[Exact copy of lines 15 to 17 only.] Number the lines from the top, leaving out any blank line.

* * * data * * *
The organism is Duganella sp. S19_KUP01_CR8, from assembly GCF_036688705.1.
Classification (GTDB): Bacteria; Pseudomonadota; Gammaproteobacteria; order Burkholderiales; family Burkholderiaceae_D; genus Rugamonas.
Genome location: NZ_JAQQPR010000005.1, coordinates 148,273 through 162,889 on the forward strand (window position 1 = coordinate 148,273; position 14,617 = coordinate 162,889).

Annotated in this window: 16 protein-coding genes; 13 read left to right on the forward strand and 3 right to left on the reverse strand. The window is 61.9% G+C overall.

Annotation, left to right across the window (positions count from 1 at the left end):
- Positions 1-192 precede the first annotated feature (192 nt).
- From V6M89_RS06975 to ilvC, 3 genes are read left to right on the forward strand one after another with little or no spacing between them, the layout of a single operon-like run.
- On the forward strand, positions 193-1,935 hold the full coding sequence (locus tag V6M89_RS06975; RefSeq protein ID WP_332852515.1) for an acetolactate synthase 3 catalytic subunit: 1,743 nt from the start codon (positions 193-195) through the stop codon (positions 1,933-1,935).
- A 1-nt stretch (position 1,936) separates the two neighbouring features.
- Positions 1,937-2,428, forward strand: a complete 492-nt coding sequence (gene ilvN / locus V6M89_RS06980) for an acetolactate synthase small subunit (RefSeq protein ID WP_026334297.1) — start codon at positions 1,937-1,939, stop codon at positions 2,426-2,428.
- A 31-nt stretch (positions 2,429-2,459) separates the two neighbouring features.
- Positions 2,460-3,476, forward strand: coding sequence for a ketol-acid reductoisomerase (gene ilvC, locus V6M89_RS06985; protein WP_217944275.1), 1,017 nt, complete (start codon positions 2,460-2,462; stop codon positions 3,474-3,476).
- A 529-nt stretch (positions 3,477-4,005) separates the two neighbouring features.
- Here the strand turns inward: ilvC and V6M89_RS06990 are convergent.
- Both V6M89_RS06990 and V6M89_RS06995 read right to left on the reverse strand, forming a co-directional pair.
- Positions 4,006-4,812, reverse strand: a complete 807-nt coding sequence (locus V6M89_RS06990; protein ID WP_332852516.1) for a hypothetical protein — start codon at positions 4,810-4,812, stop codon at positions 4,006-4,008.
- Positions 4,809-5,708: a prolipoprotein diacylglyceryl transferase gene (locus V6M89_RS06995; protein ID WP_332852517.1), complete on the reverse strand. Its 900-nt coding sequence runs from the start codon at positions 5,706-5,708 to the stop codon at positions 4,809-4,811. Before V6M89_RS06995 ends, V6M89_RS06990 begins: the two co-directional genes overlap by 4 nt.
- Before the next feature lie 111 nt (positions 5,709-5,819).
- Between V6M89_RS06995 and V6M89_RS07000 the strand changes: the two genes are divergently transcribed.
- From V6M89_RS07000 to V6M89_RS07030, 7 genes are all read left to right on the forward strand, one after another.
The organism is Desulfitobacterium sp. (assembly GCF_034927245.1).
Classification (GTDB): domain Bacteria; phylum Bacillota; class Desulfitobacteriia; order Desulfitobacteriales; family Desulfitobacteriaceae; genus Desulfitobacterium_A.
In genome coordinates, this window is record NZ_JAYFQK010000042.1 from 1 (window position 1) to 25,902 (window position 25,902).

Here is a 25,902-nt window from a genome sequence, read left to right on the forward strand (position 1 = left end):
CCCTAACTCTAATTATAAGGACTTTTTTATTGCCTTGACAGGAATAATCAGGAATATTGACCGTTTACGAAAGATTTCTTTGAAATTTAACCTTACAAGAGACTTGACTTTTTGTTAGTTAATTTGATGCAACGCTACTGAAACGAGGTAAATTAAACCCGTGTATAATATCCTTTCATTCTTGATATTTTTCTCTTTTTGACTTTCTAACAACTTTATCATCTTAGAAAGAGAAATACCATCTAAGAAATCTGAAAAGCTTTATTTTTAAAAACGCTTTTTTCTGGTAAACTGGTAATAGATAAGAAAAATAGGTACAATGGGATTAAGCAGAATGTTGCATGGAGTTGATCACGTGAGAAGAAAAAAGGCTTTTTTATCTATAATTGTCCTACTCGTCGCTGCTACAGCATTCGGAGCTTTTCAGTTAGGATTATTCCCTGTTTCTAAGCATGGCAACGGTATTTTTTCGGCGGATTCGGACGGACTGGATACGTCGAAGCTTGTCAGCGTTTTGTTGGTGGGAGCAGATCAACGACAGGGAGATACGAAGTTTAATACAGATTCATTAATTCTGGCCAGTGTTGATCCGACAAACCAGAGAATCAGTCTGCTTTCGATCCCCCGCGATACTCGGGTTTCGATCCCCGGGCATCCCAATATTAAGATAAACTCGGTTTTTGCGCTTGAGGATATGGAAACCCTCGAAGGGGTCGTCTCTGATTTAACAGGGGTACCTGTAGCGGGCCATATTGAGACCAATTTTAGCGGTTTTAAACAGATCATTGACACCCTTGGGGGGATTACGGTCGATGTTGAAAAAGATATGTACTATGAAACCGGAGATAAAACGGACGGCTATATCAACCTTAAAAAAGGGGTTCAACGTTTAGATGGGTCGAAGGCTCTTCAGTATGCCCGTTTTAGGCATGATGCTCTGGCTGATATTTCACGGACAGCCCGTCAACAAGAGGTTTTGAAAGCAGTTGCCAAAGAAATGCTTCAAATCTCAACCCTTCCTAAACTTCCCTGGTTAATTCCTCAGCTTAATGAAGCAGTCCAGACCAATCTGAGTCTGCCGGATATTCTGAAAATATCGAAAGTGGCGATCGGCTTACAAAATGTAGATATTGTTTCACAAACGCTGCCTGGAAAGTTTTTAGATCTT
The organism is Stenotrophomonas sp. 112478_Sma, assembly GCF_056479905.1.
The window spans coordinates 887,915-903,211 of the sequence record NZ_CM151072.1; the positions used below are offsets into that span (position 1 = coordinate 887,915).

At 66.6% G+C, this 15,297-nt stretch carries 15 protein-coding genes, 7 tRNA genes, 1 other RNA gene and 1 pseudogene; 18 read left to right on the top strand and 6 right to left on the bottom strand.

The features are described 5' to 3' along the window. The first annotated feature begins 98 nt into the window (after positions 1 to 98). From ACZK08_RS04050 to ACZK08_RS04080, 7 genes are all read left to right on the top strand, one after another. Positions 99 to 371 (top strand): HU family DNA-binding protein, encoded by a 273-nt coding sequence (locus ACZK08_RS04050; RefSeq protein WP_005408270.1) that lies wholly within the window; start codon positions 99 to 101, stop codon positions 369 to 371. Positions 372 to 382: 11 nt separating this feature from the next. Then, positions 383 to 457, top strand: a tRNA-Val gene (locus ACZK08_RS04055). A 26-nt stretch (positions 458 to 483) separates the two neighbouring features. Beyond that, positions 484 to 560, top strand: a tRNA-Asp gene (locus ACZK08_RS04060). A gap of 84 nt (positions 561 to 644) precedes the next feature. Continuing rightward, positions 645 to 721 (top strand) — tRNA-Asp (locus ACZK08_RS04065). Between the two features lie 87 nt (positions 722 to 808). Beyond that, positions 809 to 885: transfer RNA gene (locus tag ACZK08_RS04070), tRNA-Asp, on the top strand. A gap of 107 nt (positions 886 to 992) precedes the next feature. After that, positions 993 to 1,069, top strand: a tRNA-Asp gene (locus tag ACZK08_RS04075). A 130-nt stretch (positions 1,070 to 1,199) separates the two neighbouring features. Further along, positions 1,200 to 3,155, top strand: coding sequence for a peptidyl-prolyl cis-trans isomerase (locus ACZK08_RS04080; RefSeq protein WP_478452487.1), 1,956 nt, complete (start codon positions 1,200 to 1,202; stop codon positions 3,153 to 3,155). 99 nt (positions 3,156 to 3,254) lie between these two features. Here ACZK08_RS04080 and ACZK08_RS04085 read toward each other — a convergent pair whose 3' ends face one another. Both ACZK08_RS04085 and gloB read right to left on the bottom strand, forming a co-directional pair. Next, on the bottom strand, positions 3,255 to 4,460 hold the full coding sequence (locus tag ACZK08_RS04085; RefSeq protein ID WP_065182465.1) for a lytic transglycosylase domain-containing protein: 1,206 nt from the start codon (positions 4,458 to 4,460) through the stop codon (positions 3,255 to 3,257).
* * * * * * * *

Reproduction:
- Both V6M89_RS06990 and V6M89_RS06995 read right to left on the reverse strand, forming a co-directional pair.
- Positions 4,006-4,812, reverse strand: a complete 807-nt coding sequence (locus V6M89_RS06990; protein ID WP_332852516.1) for a hypothetical protein — start codon at positions 4,810-4,812, stop codon at positions 4,006-4,008.
- Positions 4,809-5,708: a prolipoprotein diacylglyceryl transferase gene (locus V6M89_RS06995; protein ID WP_332852517.1), complete on the reverse strand. Its 900-nt coding sequence runs from the start codon at positions 5,706-5,708 to the stop codon at positions 4,809-4,811. Before V6M89_RS06995 ends, V6M89_RS06990 begins: the two co-directional genes overlap by 4 nt.